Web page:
5.1 Overview of the structure of membranes
Fluid mosaic membrane: membranes consist of fluid lipid molecules in which proteins are
embedded and float freely rather than being rigid and molecules locked in a space.
- The mosaic part refers to the fact that membranes contain a wide variety of different types of
proteins and lipids, each with specific function.
- Proteins move more slowly in the fluid environment of the membrane because they they are
larger than lipid molecules.
- Glycolipids and glycoproteins are formed as a result of the linkage of lipid and protein
component of membrane to carbohydrates.
Lipid molecules of all biological membranes exist in a double layer, called a bilayer.
- The molecules feely move around, side by side, and back and forth in the bilayer half. Integral
Myelin: Functions to insulate nerve fibres, it is composed mostly of lipids and a little bit proteins.
Depending upon the type of the membrane, the amount of proteins and lipids within the
Membrane asymmetry: The two halves of the protein bilayer and its components differ from each
other. Aslo, it reflects that diffrences in functions performed in each side.
Receptor proteins: found on the external surface of plasma membrane, hormones and growth
factors bind to them, the binding riggers changes to distinctly different protein components found
on the inner surface of the membrane which lead to passing(transduction) of the signals.
Experimental evidence in support of the fluid mosaic model:
Membranes are Fluid: Frye-Eddin Experiment
red dye dye
Conclusion: Mouse and human proteins had moved around in the fused membrane. The membrane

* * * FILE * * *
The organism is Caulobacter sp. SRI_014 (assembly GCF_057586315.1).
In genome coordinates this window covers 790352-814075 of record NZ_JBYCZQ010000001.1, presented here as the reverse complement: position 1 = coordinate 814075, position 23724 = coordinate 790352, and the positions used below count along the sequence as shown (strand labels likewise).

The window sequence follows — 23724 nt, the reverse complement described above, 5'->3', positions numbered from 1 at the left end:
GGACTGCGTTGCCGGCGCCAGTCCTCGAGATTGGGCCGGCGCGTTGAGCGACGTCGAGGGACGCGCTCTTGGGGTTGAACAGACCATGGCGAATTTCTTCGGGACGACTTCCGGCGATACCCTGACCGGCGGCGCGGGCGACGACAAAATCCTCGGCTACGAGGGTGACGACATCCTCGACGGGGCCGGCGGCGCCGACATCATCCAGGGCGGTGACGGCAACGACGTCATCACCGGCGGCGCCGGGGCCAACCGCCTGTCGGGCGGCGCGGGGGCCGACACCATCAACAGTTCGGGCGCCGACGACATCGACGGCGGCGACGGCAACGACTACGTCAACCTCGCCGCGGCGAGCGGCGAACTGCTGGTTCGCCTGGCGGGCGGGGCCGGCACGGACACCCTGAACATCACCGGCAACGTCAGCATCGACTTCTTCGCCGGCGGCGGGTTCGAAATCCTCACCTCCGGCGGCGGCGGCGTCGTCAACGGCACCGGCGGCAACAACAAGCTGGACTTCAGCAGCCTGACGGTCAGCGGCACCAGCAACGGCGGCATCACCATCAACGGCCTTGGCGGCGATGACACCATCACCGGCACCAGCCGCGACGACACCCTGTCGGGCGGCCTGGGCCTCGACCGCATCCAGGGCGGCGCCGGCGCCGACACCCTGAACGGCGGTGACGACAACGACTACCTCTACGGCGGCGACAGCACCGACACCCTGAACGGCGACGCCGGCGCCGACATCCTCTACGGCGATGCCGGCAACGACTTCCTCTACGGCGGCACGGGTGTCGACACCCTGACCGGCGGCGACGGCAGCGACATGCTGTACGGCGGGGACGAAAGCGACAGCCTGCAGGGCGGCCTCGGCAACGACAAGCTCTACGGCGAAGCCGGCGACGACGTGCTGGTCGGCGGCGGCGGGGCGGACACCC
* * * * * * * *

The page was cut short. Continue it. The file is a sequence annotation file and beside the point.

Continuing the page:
bilayer was as fluid as light machine oil.
Both colours fused,
after 1 h/ completely
- A block of cell is rapidly frozen by dipping in into liquid nitrogen.
- Than the block is fractured by hitting it with a microscopically sharp knife edge.
- Most of the times the fracture splits bilayers into inner and outer halves. - In the electron microscope: split layers appear as smooth layers in which individual particles the
size of protein are embedded.
- Conclusion: the images clearly show that particles on either side of the membrane differ in size,
number, and shape, providing evidence that the two sides are distinctly different.
- The visible particles are integral protein membranes (interior).
5.2: the lipid fabric of a membrane
Phospholipids: an important property of phospholipids which is crucial to the structure and function
of membranes is amphipathic. Meaning that, each phospholipid contains a region that is
hydrophobic (tail-Nonpolar) and a region that is hydrophilic (head-polar).
- Detergents are excellent in removing oil stains because they are also amphipathic molecules.
(They solubilize lipids and proteins in the membrane by inserting into phospholipid bilayers).
When added into an aqueous solution phospholipids associate with each other and resemble to
form a bilayer.
- (The bilayers from spontaneously because of the tendency to the hydrophobic fatty acid to
combine together while the polar head group associate with water-lowest energy state).
Membrane fluidity: fluidity depends on how densely the lipid molecules can pack.